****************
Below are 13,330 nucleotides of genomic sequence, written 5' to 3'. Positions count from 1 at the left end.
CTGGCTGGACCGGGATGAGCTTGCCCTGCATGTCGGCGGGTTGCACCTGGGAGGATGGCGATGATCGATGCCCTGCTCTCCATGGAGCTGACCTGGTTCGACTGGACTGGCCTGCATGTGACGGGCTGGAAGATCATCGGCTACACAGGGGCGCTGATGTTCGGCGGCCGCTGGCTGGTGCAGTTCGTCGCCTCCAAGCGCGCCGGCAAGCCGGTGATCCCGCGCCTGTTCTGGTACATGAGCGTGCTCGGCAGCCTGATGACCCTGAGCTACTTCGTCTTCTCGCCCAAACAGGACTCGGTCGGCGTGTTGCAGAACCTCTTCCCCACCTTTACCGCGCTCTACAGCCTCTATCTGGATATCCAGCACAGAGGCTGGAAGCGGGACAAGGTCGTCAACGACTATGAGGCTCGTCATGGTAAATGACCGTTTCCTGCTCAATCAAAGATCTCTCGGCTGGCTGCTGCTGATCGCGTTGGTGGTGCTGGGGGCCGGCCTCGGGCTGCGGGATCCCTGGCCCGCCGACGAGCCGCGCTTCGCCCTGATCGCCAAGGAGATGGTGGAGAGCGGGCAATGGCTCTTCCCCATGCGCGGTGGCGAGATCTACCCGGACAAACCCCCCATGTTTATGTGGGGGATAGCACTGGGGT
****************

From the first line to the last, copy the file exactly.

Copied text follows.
Below are 13,330 nucleotides of genomic sequence, written 5' to 3'. Positions count from 1 at the left end.
CTGGCTGGACCGGGATGAGCTTGCCCTGCATGTCGGCGGGTTGCACCTGGGAGGATGGCGATGATCGATGCCCTGCTCTCCATGGAGCTGACCTGGTTCGACTGGACTGGCCTGCATGTGACGGGCTGGAAGATCATCGGCTACACAGGGGCGCTGATGTTCGGCGGCCGCTGGCTGGTGCAGTTCGTCGCCTCCAAGCGCGCCGGCAAGCCGGTGATCCCGCGCCTGTTCTGGTACATGAGCGTGCTCGGCAGCCTGATGACCCTGAGCTACTTCGTCTTCTCGCCCAAACAGGACTCGGTCGGCGTGTTGCAGAACCTCTTCCCCACCTTTACCGCGCTCTACAGCCTCTATCTGGATATCCAGCACAGAGGCTGGAAGCGGGACAAGGTCGTCAACGACTATGAGGCTCGTCATGGTAAATGACCGTTTCCTGCTCAATCAAAGATCTCTCGGCTGGCTGCTGCTGATCGCGTTGGTGGTGCTGGGGGCCGGCCTCGGGCTGCGGGATCCCTGGCCCGCCGACGAGCCGCGCTTCGCCCTGATCGCCAAGGAGATGGTGGAGAGCGGGCAATGGCTCTTCCCCATGCGCGGTGGCGAGATCTACCCGGACAAACCCCCCATGTTTATGTGGGGGATAGCACTGGGGT